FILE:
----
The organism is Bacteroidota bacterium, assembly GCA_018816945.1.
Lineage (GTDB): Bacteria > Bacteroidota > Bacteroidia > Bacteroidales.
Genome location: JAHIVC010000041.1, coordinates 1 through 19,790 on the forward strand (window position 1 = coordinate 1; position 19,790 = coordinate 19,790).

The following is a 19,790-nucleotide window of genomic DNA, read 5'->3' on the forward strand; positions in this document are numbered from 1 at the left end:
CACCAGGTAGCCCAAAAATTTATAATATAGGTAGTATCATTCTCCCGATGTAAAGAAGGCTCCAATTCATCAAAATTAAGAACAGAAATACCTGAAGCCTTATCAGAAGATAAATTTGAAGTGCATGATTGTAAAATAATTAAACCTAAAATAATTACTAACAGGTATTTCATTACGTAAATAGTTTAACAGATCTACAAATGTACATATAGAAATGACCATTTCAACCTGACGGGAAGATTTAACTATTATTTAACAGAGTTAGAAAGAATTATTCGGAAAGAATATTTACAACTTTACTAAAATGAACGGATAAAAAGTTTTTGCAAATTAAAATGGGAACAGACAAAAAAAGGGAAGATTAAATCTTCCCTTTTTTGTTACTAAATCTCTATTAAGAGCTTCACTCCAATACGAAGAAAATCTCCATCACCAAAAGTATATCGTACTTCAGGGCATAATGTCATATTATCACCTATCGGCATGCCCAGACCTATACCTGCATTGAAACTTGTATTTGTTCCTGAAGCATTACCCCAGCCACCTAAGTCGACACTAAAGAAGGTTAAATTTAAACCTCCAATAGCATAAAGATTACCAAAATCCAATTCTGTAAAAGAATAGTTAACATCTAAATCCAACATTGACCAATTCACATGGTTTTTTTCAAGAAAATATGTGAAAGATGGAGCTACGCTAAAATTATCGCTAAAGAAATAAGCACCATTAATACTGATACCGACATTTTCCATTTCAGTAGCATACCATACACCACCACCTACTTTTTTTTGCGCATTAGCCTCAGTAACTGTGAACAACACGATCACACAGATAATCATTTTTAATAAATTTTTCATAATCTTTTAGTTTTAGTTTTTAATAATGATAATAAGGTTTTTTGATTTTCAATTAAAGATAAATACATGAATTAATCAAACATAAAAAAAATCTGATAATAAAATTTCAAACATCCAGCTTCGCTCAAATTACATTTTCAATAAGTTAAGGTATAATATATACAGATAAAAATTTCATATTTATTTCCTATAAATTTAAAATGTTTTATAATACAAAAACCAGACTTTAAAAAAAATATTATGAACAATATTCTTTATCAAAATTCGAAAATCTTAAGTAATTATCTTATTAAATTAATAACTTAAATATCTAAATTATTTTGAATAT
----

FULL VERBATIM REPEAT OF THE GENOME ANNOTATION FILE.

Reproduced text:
The organism is Bacteroidota bacterium, assembly GCA_018816945.1.
Lineage (GTDB): Bacteria > Bacteroidota > Bacteroidia > Bacteroidales.
Genome location: JAHIVC010000041.1, coordinates 1 through 19,790 on the forward strand (window position 1 = coordinate 1; position 19,790 = coordinate 19,790).

The following is a 19,790-nucleotide window of genomic DNA, read 5'->3' on the forward strand; positions in this document are numbered from 1 at the left end:
CACCAGGTAGCCCAAAAATTTATAATATAGGTAGTATCATTCTCCCGATGTAAAGAAGGCTCCAATTCATCAAAATTAAGAACAGAAATACCTGAAGCCTTATCAGAAGATAAATTTGAAGTGCATGATTGTAAAATAATTAAACCTAAAATAATTACTAACAGGTATTTCATTACGTAAATAGTTTAACAGATCTACAAATGTACATATAGAAATGACCATTTCAACCTGACGGGAAGATTTAACTATTATTTAACAGAGTTAGAAAGAATTATTCGGAAAGAATATTTACAACTTTACTAAAATGAACGGATAAAAAGTTTTTGCAAATTAAAATGGGAACAGACAAAAAAAGGGAAGATTAAATCTTCCCTTTTTTGTTACTAAATCTCTATTAAGAGCTTCACTCCAATACGAAGAAAATCTCCATCACCAAAAGTATATCGTACTTCAGGGCATAATGTCATATTATCACCTATCGGCATGCCCAGACCTATACCTGCATTGAAACTTGTATTTGTTCCTGAAGCATTACCCCAGCCACCTAAGTCGACACTAAAGAAGGTTAAATTTAAACCTCCAATAGCATAAAGATTACCAAAATCCAATTCTGTAAAAGAATAGTTAACATCTAAATCCAACATTGACCAATTCACATGGTTTTTTTCAAGAAAATATGTGAAAGATGGAGCTACGCTAAAATTATCGCTAAAGAAATAAGCACCATTAATACTGATACCGACATTTTCCATTTCAGTAGCATACCATACACCACCACCTACTTTTTTTTGCGCATTAGCCTCAGTAACTGTGAACAACACGATCACACAGATAATCATTTTTAATAAATTTTTCATAATCTTTTAGTTTTAGTTTTTAATAATGATAATAAGGTTTTTTGATTTTCAATTAAAGATAAATACATGAATTAATCAAACATAAAAAAAATCTGATAATAAAATTTCAAACATCCAGCTTCGCTCAAATTACATTTTCAATAAGTTAAGGTATAATATATACAGATAAAAATTTCATATTTATTTCCTATAAATTTAAAATGTTTTATAATACAAAAACCAGACTTTAAAAAAAATATTATGAACAATATTCTTTATCAAAATTCGAAAATCTTAAGTAATTATCTTATTAAATTAATAACTTAAATATCTAAATTATTTTGAATAT